Curriculum Intent

Design and Technology at St Joan of Arc is an inspiring subject which teaches children the practical skills of creativity, resourcefulness, authenticity and imagination. Our school’s Design and Technology is based around the Design and Technology Association’s ‘Project on a Page’ scheme of work, which aims to implement the National Curriculum for D&T in an imaginative way, based on universal principles of effective teaching and learning. Research, as well as discussion with the children at St Joan of Arc, suggests that D&T is one of primary-aged children’s favourite subjects. Projects on a Page maximises their enjoyment by providing scope for teachers to meet children’s needs and interests through creative and motivating projects within a range of contexts, providing a number of advantages such as:

  • Flexibility – in discussion with the children, decisions about which products to design and make, who they are for and what purposes they serve will be made.
  • Links to cross-curricular topics and themes are made through a greater emphasis on making links to other National Curriculum subjects. Projects on a Page ensures that D&T makes a high-quality contribution to a broad and balanced primary curriculum, also building on high standards in English and mathematics.
  • Essentials of good practice in DT are taught to ensure that children receive a genuine experience.

Curriculum Implementation

At the heart of the subject is the designing and making process. The scheme of work ensures that children, from Nursery to Year 6, make and evaluate products using the broad range of materials and components specified in the statutory requirements. These include using construction materials, textiles, food, mechanical components and, in Key Stage 2, electrical components. Projects encompass a range of possible resources to use including tools, equipment and materials adapted appropriately to meet the needs of the children in a safe and enjoyable way.

Progression and coverage of the National Curriculum programmes of study for Key Stages 1 and 2 is provided, building on what children have previously learnt and summarising what they will learn through each project. This provides an appropriate expectation for children’s learning according to their ages. Within this are three broad types of D&T activity: investigative and evaluative activities, focused tasks and ‘Design, Make and Evaluate’ assignments. Children cover three D&T units across each school year, including one food-based unit. Where appropriate, these units are sometimes taught across 1-2 days rather than weekly lessons.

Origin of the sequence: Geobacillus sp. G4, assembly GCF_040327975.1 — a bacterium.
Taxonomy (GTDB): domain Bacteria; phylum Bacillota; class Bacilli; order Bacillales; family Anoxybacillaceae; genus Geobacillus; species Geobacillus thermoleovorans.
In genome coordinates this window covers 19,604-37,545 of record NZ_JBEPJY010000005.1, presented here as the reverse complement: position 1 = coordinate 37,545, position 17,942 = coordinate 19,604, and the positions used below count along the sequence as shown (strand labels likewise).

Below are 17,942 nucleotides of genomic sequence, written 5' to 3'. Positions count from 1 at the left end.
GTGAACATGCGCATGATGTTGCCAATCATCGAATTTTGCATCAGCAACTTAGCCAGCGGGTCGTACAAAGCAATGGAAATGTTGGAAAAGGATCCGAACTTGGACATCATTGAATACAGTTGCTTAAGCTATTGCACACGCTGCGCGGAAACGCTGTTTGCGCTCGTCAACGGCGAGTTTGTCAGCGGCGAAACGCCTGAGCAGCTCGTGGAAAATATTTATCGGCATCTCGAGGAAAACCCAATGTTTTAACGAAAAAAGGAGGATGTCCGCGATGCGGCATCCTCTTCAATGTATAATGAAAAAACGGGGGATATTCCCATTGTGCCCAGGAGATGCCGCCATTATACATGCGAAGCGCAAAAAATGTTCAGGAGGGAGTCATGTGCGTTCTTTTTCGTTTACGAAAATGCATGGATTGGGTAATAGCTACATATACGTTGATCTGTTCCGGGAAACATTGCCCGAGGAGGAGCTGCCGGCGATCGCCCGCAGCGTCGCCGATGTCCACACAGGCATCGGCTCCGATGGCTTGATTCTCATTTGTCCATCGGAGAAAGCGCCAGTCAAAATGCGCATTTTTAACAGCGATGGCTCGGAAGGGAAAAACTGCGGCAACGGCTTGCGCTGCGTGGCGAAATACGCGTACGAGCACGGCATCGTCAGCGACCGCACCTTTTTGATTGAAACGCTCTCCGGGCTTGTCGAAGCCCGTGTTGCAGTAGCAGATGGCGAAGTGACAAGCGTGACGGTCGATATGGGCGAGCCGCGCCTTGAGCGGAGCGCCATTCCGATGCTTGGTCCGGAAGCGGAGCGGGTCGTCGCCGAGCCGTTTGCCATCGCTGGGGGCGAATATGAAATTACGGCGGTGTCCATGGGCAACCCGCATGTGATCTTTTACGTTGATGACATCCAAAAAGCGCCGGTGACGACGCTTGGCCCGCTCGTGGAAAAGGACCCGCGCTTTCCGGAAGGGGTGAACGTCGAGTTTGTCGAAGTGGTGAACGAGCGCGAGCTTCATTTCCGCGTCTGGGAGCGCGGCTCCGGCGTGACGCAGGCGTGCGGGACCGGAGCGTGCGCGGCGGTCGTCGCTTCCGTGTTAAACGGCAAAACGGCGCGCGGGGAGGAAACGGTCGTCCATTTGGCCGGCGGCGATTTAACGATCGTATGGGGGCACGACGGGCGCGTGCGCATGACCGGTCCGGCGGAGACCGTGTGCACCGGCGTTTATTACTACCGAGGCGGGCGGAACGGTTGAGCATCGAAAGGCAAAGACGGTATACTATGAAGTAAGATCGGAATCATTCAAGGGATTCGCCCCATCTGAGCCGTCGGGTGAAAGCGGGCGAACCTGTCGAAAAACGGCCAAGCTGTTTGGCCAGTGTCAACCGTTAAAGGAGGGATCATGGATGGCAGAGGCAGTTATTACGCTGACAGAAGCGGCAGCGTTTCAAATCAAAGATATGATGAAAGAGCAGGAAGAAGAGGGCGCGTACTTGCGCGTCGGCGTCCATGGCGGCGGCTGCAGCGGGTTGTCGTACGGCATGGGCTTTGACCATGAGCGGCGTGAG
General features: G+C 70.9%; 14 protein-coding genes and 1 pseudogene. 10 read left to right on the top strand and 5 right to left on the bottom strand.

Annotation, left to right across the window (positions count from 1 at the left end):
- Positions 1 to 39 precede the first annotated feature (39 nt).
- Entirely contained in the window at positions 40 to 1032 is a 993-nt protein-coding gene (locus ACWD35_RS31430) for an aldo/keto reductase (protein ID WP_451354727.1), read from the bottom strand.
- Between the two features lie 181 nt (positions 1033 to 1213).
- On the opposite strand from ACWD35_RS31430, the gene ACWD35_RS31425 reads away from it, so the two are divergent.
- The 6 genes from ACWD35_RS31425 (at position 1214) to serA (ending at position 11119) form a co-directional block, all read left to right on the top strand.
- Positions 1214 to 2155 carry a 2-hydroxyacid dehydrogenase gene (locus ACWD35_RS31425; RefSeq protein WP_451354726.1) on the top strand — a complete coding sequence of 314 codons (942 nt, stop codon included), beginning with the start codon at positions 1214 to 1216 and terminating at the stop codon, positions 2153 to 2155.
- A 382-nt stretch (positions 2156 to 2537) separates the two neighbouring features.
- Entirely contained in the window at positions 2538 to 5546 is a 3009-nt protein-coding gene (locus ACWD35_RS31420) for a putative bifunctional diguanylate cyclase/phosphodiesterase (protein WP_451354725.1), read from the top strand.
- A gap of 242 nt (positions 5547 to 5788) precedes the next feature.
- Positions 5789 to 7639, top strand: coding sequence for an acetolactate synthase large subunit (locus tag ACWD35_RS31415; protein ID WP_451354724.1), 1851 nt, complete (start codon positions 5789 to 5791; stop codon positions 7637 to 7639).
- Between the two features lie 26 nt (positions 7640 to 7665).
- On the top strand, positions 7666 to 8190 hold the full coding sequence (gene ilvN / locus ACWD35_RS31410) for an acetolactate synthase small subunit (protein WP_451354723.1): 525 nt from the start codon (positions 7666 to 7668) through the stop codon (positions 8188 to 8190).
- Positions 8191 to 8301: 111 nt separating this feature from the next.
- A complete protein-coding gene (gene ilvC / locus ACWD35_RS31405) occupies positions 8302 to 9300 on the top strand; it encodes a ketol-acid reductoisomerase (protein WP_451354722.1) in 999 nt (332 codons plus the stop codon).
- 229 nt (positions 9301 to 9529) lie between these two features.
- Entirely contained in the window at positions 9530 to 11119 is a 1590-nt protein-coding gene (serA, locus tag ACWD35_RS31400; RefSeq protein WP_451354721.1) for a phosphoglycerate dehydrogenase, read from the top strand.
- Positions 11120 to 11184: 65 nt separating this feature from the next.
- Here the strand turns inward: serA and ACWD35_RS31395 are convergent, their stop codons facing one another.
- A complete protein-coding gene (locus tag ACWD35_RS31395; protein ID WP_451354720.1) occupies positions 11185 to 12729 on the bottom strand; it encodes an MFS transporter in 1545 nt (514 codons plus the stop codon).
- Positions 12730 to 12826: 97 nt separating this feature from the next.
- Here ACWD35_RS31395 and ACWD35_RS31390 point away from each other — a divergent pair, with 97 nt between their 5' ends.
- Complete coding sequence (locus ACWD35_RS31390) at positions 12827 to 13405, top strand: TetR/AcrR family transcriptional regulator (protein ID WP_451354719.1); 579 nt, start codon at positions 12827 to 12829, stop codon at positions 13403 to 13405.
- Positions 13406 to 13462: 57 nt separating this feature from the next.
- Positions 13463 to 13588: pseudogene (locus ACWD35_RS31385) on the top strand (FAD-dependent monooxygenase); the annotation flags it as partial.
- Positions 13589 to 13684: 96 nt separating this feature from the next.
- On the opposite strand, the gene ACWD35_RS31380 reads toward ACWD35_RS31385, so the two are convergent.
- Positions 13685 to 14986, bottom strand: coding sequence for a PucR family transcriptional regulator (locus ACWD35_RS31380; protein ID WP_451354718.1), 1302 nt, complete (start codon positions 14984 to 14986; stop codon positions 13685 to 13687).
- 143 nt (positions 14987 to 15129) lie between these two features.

Design and Technology Curriculum Impact

Within the subject, children are able to solve real and relevant problems within varied contexts with links to the real world and other curriculum areas, for example mathematics, English, science, the humanities and art. Children consider their needs, as well as those of others, undertaking enterprising tasks which require innovation and resourcefulness. By evaluating past and present design and technology, their understanding of daily life and the wider world is enhanced which, in turn, fosters their contribution to the well-being of culture and society.

Children in Nursery sampling traditional food during Chinese New Year.

Reception children made cards using Chinese calligraphy.

Puppets sewn by Year 1 children to complement work in English.

                                                                                             Year 3 made Tudor houses which complemented their topic of the Great Fire of London

Year 4 made Epiphany cards using levers which complemented Religious Education.

Year 5 made Anglo-Saxon houses complementing their history topic.